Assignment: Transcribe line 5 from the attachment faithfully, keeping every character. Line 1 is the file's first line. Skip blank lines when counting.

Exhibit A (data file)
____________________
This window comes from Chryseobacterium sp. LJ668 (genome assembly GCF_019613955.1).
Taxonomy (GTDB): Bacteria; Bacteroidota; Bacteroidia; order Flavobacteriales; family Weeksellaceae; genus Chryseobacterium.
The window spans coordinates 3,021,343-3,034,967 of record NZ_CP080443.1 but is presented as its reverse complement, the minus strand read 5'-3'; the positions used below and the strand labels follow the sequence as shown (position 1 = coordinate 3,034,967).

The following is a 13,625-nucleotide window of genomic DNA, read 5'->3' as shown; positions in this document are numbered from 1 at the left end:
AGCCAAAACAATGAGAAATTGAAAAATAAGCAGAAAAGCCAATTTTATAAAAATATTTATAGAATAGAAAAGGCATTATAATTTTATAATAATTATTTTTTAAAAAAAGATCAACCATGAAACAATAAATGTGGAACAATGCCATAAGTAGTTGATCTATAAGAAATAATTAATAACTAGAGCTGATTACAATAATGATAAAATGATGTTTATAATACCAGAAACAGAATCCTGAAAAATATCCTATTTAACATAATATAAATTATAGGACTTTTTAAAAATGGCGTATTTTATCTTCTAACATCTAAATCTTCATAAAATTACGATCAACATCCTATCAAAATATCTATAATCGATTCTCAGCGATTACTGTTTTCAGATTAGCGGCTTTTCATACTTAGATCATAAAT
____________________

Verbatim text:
AGCCAAAACAATGAGAAATTGAAAAATAAGCAGAAAAGCCAATTTTATAAAAATATTTATAGAATAGAAAAGGCATTATAATTTTATAATAATTATTTTTTAAAAAAAGATCAACCATGAAACAATAAATGTGGAACAATGCCATAAGTAGTTGATCTATAAGAAATAATTAATAACTAGAGCTGATTACAATAATGATAAAATGATGTTTATAATACCAGAAACAGAATCCTGAAAAATATCCTATTTAACATAATATAAATTATAGGACTTTTTAAAAATGGCGTATTTTATCTTCTAACATCTAAATCTTCATAAAATTACGATCAACATCCTATCAAAATATCTATAATCGATTCTCAGCGATTACTGTTTTCAGATTAGCGGCTTTTCATACTTAGATCATAAAT